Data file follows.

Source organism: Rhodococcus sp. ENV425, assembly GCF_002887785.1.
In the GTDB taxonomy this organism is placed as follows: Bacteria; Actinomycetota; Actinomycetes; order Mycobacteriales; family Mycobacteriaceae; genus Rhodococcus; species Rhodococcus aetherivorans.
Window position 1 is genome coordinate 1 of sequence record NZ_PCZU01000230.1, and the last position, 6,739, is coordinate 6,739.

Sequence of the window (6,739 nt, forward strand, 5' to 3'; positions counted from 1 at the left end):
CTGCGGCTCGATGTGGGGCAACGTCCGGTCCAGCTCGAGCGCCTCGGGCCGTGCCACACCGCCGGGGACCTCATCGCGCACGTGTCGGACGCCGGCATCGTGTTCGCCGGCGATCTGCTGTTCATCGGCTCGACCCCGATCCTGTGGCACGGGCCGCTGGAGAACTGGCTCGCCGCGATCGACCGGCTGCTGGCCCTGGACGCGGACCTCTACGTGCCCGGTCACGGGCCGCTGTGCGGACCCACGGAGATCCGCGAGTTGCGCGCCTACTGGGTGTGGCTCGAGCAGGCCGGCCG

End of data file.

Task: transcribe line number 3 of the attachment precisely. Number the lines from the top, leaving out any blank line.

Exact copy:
Window position 1 is genome coordinate 1 of sequence record NZ_PCZU01000230.1, and the last position, 6,739, is coordinate 6,739.